Sunday, 8 December 2013

Peter Pan and WW1

The other night we went to the opening of "Peter Pan" which is this year's Christmas Pantomime in our local theatre.  This was the first time I had seen a performance of "Peter Pan" since reading "Peter Pan's XI The Extraordinary Story of J.M. Barrie's Cricket Team" (by Kevin Telfer, Sceptre, London, 2010) as part of my research for WW1 Commemorative Exhibitions.   It was very clear to me from watching the play the other night that Barrie was Peter Pan. As Telfer  says: "Barrie himself later speculated that perhaps he was the real-life embodiment of Peter Pan, the boy who would not grow up, as much as any real boy ..." (p. 17).  I feel certain that Barrie would approve of the production we saw.

I could not help wondering what happened to the cast members of the first play in 1904.  And I kept thinking how poignant it was that George Llewelyn Davies - one of the boys Barrie looked after following the death of their parents and for whom he devised the sort of adventures embodied in his play "Peter Pan" - was killed on The Western Front in World War One on 15th March 1915. Geoge's brother, Peter who took part in the Battle of the Somme, was invalided home suffering from shell-shock, returned to the front and was awarded a Military Cross (MC).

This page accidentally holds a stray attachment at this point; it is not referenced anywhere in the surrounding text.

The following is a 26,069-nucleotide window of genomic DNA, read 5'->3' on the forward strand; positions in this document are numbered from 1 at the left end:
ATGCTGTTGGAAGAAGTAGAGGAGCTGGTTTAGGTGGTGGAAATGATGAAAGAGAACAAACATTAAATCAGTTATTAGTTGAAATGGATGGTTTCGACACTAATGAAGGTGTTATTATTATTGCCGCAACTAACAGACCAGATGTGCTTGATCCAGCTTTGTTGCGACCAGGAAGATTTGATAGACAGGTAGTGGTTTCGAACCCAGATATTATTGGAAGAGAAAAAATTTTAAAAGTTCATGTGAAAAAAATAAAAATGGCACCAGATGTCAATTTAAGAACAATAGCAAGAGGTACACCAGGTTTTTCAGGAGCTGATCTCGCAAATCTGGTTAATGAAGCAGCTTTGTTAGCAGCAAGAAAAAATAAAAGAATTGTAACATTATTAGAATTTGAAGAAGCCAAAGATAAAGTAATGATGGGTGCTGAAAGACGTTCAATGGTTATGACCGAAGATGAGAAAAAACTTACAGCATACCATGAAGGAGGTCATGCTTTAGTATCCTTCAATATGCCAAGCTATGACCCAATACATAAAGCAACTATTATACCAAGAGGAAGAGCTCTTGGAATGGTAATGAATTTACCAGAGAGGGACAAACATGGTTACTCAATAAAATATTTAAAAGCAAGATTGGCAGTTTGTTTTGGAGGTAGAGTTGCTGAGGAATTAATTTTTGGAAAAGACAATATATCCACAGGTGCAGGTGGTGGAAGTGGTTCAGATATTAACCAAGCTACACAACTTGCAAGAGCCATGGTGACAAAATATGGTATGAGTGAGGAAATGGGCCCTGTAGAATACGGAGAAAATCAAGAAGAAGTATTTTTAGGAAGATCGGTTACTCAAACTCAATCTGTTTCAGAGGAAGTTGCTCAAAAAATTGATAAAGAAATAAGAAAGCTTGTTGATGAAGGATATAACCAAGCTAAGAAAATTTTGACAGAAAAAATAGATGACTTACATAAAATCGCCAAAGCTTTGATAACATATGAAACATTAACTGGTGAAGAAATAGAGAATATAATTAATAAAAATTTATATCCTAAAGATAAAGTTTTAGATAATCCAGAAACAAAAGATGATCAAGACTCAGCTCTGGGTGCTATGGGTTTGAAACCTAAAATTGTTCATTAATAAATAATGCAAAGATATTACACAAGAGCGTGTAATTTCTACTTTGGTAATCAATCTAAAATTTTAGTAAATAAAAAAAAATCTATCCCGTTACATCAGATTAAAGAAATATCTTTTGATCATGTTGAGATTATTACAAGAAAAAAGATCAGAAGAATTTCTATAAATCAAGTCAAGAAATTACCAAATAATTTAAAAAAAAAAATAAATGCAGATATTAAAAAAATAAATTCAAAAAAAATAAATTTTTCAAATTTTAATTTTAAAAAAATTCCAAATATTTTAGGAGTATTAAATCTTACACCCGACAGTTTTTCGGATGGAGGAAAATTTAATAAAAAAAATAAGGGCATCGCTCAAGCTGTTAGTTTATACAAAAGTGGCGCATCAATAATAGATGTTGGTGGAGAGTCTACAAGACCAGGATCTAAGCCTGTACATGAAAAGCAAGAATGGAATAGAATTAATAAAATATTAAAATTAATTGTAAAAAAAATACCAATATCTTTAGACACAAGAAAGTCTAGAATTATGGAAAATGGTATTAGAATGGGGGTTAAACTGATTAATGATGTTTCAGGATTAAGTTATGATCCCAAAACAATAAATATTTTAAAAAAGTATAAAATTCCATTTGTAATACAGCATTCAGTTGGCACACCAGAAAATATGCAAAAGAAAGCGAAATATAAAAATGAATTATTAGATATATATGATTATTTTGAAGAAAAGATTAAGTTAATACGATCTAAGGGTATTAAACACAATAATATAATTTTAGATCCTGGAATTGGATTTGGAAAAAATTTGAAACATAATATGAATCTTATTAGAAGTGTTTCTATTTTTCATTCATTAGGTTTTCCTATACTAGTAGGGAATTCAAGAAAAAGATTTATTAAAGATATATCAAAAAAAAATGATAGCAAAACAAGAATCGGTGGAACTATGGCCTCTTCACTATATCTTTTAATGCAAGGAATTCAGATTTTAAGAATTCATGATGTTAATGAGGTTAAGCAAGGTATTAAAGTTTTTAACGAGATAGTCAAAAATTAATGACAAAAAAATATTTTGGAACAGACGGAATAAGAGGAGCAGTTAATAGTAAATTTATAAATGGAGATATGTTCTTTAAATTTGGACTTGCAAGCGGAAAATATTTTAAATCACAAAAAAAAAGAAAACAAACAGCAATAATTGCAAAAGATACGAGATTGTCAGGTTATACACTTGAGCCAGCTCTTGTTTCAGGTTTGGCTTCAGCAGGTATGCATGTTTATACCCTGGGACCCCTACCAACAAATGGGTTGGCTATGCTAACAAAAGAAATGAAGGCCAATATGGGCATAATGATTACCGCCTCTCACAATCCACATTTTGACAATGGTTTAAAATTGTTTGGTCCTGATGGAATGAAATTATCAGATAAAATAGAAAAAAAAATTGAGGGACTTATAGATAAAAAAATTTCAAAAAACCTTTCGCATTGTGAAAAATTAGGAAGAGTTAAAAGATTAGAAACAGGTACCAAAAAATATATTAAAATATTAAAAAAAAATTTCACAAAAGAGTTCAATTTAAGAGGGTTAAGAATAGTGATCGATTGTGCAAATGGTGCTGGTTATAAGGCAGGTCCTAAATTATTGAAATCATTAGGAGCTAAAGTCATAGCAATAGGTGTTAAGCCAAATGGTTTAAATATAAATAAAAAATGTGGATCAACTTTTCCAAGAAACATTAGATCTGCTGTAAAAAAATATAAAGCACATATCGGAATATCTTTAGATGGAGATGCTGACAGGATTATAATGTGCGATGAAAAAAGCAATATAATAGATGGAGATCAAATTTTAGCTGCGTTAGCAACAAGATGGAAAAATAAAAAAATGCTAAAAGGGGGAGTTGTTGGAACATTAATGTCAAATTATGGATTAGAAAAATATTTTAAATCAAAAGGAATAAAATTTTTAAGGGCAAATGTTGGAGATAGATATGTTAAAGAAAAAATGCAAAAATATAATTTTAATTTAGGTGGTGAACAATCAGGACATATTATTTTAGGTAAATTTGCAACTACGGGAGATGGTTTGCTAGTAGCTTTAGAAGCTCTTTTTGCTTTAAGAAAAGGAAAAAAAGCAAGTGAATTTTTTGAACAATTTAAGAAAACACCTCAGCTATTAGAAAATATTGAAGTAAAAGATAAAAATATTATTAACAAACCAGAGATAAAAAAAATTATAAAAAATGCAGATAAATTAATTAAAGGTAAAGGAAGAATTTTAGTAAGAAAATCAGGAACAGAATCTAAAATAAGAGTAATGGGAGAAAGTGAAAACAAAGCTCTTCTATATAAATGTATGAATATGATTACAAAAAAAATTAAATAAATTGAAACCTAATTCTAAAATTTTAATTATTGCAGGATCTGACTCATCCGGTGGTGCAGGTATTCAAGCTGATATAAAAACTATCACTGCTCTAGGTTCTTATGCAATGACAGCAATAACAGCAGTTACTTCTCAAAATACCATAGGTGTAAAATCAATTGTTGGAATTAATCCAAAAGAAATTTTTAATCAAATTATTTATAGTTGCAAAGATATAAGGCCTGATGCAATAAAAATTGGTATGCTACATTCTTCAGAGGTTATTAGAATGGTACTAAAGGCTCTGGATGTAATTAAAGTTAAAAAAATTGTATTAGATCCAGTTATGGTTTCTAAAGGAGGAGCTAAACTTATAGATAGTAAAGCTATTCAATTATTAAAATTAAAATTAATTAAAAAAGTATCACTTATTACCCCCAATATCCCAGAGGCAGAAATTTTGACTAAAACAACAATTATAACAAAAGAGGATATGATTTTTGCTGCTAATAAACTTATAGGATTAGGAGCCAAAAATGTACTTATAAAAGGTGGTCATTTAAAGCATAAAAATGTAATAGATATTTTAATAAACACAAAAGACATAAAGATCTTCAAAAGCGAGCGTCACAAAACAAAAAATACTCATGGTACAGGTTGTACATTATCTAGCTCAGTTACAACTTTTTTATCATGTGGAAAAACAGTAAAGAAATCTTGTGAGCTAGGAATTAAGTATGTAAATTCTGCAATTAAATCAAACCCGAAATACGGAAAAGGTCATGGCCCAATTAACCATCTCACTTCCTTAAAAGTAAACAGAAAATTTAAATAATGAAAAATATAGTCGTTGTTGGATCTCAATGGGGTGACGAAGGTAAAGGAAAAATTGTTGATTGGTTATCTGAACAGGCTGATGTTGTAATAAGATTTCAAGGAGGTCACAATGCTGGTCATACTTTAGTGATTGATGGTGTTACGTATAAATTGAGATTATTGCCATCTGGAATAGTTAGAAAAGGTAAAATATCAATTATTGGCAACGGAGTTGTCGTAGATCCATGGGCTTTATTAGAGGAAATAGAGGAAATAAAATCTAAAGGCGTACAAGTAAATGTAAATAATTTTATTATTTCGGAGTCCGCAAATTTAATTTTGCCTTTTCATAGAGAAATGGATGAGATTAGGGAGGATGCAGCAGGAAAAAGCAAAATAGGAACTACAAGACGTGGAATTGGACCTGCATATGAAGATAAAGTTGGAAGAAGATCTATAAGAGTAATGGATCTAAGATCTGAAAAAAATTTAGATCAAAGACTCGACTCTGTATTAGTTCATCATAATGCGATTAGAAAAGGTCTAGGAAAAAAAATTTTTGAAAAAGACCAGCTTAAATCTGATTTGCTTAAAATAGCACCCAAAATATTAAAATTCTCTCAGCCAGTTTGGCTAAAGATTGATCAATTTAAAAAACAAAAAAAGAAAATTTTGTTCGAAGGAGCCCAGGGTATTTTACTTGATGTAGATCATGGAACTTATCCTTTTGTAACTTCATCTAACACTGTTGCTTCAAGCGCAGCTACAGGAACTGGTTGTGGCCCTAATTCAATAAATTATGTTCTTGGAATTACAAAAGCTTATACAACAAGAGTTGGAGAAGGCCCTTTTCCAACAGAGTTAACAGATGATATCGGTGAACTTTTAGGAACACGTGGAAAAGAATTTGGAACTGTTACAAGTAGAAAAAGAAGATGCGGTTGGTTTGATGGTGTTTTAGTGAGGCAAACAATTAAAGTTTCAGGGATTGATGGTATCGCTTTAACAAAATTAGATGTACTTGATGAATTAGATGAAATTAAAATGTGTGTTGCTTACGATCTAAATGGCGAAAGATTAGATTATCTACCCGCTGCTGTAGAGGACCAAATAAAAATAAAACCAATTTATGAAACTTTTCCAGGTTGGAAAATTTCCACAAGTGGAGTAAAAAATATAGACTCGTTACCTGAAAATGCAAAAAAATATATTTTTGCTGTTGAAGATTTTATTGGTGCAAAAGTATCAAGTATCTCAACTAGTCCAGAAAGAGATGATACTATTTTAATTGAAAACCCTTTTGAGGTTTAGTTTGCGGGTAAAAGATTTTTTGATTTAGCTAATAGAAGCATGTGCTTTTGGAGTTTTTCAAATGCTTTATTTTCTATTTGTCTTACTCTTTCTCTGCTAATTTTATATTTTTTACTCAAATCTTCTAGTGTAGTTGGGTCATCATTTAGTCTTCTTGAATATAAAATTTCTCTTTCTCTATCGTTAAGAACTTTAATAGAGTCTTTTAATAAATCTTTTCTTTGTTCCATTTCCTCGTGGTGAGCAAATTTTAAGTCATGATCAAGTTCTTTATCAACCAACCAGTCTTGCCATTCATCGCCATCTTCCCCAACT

During WW1, Barrie worked at the British Government's Propaganda Bureau, along with writers Sir Arthur Conan Doyle, E.V. Lucas, Thomas Hardy, G.K. Chesterton, H.G. Wells and John Buchan - Conan Doyle and Lucas having been members of Barrie's recreational Cricket Team.

Picture:  "Grand Theatre" - an original watercolour by Geoff Winch the artist.

From Review of "Peter Pan" Best Kept Secrets, 6th December 2013 -

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